Alphabet Rises Following Earnings Beat As Revenue Jumps 34%

Shares of Alphabet (GOOGL, GOOG) are on the rise on Wednesday after the company reported big beats on both its top and bottom lines for its first quarter. Google's parent said revenue rose 34% from a year earlier and announced a new $50B stock buyback. Following the news, several Wall Street analysts raised their price targets on the stock, with Piper Sandler analyst Thomas Champion calling the quarter "impressive" and his peer at Oppenheimer arguing that Alphabet is well-positioned to benefit from reopening tailwinds.

RESULTS: Alphabet reported first-quarter earnings per share of $26.29 and revenue of $55.3B, both above consensus of $15.82 and $51.7B, respectively. The company reported first-quarter Google advertising revenue of $44.68B versus $33.76B a year ago, YouTube ads revenue of $6.0B versus $4.0B in the same quarter of the prior year, Google Cloud revenue of $4.05B versus $2.78B a year ago, and Traffic Acquisition Costs of $9.71B versus $7.45B a year ago.

Along with its earnings release on Tuesday, Alphabet reported that on April 23, its board of directors authorized the company to repurchase up to an additional $50.0B of its Class C capital stock. The repurchases are expected to be executed from time to time, subject to general business and market conditions and other investment opportunities, through open market purchases or privately negotiated transactions, including through Rule 10b5-1 plans.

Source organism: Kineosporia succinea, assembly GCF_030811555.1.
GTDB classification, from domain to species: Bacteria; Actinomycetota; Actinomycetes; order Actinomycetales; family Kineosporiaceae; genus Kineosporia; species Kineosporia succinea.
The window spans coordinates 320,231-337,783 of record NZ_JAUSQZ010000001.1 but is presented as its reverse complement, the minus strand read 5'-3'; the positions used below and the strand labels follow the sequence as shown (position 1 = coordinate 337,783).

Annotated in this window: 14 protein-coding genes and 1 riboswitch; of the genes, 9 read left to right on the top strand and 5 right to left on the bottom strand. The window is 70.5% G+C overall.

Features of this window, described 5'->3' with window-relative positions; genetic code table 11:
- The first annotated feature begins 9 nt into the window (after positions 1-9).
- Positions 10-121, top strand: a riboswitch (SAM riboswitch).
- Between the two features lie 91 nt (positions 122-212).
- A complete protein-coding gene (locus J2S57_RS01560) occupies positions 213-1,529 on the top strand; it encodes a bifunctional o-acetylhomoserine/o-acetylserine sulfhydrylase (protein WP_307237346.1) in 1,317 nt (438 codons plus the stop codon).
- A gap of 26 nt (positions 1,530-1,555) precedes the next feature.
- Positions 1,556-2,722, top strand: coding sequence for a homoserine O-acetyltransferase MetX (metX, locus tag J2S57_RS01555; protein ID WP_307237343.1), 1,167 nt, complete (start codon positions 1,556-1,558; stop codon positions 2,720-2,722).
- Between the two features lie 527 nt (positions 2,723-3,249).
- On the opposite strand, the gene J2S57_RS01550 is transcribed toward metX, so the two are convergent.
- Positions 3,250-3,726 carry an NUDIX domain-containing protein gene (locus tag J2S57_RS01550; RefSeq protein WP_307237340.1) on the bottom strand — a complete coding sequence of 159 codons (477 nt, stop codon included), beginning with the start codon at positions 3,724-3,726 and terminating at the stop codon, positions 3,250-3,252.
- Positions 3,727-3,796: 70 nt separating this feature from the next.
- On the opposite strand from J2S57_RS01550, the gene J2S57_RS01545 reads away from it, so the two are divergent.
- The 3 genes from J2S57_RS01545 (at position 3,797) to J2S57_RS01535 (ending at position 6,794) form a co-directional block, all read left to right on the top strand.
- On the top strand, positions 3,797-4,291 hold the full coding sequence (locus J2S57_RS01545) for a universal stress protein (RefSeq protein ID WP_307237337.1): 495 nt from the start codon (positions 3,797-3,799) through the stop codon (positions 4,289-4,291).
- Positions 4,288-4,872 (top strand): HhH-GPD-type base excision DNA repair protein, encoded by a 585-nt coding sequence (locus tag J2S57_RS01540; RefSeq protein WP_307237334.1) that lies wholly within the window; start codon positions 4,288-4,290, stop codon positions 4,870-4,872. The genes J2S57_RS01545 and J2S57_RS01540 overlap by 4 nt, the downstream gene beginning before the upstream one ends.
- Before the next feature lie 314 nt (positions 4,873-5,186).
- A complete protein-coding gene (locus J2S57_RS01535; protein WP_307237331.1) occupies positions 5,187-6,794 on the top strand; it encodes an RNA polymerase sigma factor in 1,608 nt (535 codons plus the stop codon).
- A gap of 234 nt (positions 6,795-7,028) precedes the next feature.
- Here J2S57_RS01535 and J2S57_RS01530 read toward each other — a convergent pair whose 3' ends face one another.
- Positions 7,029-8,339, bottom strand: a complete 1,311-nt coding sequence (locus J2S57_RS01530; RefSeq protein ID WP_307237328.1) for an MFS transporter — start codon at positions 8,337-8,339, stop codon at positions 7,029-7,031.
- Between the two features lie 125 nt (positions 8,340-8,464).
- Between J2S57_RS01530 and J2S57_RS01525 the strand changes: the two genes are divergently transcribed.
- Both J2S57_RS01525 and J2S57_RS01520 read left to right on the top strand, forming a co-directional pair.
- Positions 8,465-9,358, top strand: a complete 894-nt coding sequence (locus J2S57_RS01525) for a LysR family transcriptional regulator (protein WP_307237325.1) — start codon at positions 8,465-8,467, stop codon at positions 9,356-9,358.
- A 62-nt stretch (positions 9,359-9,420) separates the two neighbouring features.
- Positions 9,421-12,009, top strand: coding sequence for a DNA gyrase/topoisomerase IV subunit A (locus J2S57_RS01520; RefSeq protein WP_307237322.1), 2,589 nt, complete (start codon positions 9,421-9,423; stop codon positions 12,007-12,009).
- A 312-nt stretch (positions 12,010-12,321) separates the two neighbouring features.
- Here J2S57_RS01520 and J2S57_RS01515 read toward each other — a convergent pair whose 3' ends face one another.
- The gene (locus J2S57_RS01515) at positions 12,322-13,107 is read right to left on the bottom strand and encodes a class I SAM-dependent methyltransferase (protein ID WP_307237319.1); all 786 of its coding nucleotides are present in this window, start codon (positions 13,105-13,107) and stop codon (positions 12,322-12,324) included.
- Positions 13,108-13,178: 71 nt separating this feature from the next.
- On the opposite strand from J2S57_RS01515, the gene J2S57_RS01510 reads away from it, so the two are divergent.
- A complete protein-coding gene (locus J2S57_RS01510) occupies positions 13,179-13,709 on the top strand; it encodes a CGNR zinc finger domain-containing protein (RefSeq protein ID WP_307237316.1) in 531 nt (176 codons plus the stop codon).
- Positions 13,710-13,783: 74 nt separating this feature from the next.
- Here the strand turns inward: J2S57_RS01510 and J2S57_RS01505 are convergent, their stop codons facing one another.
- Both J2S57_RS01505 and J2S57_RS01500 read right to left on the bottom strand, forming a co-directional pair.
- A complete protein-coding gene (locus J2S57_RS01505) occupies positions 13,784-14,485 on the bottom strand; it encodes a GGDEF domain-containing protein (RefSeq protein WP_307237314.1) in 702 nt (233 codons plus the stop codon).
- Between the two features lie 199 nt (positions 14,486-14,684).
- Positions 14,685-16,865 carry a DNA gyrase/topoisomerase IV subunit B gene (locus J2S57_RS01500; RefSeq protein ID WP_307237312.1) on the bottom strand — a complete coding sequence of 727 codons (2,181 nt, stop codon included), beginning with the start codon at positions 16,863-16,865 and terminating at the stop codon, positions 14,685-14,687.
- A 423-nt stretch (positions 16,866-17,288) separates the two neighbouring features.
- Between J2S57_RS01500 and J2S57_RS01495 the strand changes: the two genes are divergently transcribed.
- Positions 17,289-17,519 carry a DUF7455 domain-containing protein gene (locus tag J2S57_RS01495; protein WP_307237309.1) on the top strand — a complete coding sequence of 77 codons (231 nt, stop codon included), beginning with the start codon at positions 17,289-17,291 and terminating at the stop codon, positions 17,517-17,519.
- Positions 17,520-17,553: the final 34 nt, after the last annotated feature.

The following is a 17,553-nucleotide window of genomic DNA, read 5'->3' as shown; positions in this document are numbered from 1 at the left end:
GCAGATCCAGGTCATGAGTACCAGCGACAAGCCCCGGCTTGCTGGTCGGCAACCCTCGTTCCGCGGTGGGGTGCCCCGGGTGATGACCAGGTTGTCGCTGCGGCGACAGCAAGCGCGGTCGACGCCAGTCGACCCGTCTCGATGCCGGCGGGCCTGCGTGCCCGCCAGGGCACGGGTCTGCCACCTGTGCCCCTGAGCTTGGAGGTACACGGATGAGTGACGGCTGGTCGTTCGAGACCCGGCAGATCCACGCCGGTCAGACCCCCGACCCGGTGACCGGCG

'IMPRESSIVE' FIRST QUARTER: Piper Sandler analyst Thomas Champion raised the firm's price target on Alphabet to $2,635 from $2,250 and reiterated an Overweight rating on the shares after the company reported an "impressive" first quarter print. Core search and YouTube numbers were strong, while cloud grew 46% year-over-year, the analyst said.

Barclays analyst Ross Sandler also raised the firm's price target on Alphabet to $3,000 from $2,500 and kept an Overweight rating on the shares. The analyst highlighted that Search and YouTube continue to see a significant share shift from other advertising channels, as evidenced by accelerating growth on both a one-year and two-year stacked basis, "putting to bed any concerns about Google's high penetration."

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